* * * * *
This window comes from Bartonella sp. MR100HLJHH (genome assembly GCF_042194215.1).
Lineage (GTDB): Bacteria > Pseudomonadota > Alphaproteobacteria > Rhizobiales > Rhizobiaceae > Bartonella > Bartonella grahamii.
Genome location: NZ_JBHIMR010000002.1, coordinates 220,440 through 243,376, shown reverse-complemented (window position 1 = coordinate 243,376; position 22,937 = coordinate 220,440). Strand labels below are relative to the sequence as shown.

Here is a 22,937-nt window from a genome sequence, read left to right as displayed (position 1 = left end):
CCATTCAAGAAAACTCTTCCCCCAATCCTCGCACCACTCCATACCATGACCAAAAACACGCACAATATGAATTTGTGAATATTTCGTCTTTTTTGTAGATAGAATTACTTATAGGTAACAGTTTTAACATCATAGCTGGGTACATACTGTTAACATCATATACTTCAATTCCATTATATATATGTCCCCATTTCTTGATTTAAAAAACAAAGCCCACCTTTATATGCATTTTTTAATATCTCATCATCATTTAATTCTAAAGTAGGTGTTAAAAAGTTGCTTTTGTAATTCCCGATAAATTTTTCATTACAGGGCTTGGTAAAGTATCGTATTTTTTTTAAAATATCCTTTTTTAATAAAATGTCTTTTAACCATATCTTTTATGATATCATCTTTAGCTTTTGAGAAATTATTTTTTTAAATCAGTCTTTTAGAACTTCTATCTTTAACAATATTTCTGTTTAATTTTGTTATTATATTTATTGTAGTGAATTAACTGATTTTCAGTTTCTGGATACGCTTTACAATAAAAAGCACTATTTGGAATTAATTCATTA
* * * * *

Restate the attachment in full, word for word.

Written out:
This window comes from Bartonella sp. MR100HLJHH (genome assembly GCF_042194215.1).
Lineage (GTDB): Bacteria > Pseudomonadota > Alphaproteobacteria > Rhizobiales > Rhizobiaceae > Bartonella > Bartonella grahamii.
Genome location: NZ_JBHIMR010000002.1, coordinates 220,440 through 243,376, shown reverse-complemented (window position 1 = coordinate 243,376; position 22,937 = coordinate 220,440). Strand labels below are relative to the sequence as shown.

Here is a 22,937-nt window from a genome sequence, read left to right as displayed (position 1 = left end):
CCATTCAAGAAAACTCTTCCCCCAATCCTCGCACCACTCCATACCATGACCAAAAACACGCACAATATGAATTTGTGAATATTTCGTCTTTTTTGTAGATAGAATTACTTATAGGTAACAGTTTTAACATCATAGCTGGGTACATACTGTTAACATCATATACTTCAATTCCATTATATATATGTCCCCATTTCTTGATTTAAAAAACAAAGCCCACCTTTATATGCATTTTTTAATATCTCATCATCATTTAATTCTAAAGTAGGTGTTAAAAAGTTGCTTTTGTAATTCCCGATAAATTTTTCATTACAGGGCTTGGTAAAGTATCGTATTTTTTTTAAAATATCCTTTTTTAATAAAATGTCTTTTAACCATATCTTTTATGATATCATCTTTAGCTTTTGAGAAATTATTTTTTTAAATCAGTCTTTTAGAACTTCTATCTTTAACAATATTTCTGTTTAATTTTGTTATTATATTTATTGTAGTGAATTAACTGATTTTCAGTTTCTGGATACGCTTTACAATAAAAAGCACTATTTGGAATTAATTCATTA